[The first non-Q myocardial infarct as a clinical manifestationn of acute coronary syndrome].Med Pregl 2001 May-Jun; 54(5-6):251-5MP
Non-Q myocardial infarction is only one of the possible clinical manifestations of acute coronary syndromes. Acute coronary syndrome is the most frequent cause of hospitalization in everyday cardiological practice.
1. To evaluate the incidence of unstable angina and myocardial infarction in the group of patients admitted to hospital with diagnosis of acute coronary syndromes; 2. To evaluate the incidence of non-Q myocardial infarction in the group with index myocardial infarction; 3. To determine the frequency of different ECG changes in the subgroup with non-Q myocardial infarction.
MATERIAL AND METHODS
The study was conducted at the Institute of Cardiovascular Diseases in Sremska Kamenica in the period between Jan. 1, 1997 and Dec. 31, 1999. Hospitalized patients with acute coronary syndromes (n = 3.337) were divided into subgroups with unstable angina (chest pain, ECG changes and normal level of CK) and with myocardial infarction (chest pain, ECG with/without changes, elevation of cardiac enzymes). Myocardial infarction without Q waves on ECG was considered to be non-Q myocardial infarction. Initial ECG changes (ST elevation, ST depression, inverted T waves, abscence of changes) were evaluated in patients with non-Q myocardial infarction who were not treated with Streptase.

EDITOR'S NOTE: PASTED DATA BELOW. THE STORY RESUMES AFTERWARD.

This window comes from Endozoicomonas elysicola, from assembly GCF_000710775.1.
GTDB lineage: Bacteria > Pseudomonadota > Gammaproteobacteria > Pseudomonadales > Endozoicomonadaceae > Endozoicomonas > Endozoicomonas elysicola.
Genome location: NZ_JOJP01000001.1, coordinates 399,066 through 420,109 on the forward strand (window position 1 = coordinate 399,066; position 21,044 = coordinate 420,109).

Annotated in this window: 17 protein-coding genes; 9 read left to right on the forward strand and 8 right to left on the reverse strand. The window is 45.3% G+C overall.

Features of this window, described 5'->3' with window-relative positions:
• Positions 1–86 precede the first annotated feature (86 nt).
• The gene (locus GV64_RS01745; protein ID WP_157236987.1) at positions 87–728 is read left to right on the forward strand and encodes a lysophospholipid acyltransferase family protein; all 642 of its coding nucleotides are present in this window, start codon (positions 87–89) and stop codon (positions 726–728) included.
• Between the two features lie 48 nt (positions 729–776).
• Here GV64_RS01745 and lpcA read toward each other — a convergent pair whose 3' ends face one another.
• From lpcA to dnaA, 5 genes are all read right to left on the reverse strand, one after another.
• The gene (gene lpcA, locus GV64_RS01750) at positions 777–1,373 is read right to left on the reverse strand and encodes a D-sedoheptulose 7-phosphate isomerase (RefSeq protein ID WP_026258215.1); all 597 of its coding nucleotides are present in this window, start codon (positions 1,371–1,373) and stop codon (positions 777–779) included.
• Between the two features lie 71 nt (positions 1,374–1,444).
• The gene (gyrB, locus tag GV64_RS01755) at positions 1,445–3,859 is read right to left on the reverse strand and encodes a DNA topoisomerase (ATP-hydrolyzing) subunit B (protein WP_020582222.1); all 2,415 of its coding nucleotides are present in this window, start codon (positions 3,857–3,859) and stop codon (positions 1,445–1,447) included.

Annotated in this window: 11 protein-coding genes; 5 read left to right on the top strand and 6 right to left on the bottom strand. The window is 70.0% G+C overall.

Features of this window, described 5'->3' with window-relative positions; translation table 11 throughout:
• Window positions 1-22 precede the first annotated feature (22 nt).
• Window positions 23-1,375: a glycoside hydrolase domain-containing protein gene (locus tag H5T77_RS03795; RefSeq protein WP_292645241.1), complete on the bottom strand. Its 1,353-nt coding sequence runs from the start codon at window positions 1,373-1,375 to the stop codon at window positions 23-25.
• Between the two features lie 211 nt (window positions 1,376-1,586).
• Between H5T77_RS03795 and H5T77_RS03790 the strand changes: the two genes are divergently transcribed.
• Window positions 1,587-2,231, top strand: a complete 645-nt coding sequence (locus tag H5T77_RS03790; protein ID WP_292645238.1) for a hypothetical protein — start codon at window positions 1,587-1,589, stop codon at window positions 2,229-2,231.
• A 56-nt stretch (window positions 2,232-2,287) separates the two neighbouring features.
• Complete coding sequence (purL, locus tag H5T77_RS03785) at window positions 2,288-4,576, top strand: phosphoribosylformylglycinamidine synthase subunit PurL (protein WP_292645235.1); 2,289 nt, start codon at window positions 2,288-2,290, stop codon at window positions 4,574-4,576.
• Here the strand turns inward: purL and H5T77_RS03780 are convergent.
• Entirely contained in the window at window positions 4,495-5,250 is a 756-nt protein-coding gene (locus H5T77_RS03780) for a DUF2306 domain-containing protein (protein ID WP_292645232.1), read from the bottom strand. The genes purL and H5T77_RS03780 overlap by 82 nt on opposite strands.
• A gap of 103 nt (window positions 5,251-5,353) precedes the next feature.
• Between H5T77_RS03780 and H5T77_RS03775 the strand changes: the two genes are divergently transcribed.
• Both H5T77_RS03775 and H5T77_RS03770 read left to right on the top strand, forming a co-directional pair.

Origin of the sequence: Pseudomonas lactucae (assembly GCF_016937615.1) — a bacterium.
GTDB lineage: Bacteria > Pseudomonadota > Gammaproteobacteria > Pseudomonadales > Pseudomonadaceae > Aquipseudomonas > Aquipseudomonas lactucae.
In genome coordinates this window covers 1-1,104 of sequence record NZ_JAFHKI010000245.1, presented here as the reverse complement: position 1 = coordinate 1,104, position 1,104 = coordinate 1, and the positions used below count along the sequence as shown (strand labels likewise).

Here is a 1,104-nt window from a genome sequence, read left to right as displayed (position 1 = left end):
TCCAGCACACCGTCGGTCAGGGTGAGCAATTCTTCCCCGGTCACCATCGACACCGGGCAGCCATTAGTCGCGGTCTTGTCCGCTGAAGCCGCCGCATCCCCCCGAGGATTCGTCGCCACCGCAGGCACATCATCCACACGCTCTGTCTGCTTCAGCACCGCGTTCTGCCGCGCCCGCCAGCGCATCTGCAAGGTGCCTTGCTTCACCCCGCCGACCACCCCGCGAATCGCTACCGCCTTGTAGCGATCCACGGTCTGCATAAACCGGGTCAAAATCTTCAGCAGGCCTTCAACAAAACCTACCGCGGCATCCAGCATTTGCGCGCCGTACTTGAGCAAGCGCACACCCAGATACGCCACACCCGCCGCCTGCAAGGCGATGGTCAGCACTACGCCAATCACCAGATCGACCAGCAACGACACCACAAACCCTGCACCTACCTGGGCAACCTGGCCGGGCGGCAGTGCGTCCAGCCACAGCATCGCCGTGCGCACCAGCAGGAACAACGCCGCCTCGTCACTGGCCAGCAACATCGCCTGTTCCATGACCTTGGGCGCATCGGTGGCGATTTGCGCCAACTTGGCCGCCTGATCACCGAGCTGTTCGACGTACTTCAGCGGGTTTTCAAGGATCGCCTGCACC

During a three-year period, 3.337 patients with acute coronary syndrome were hospitalized. 65.3% of them had unstable angina, while 34.7% suffered from myocardial infarction. In the group with myocardial infarction, 12.9% (280/2179) had reinfarction. 8.8% of patients were treated with thrombolytic agents, which prevented formation of Q waves in 24.6% of patients. In the group of patients who were not treated with thrombolytics, 196 patients (11.8%) fulfilled criteria for non-Q myocardial infarction. Incidence of initial ST elevation, ST depression and inverted T waves in those patients with non-Q myocardial infarction were 11.2%, 35.2% and 52.1% respectively, whereas 1.5% had no ECG changes.
Both incidence of unstable angina and non-Q myocardial infarction, as manifestations of acute coronary syndromes, and incidence of newly formed ST elevation, which is one of the forms of initial ECG changes in non-Q myocardial infarction, are significantly lower than those found in literature.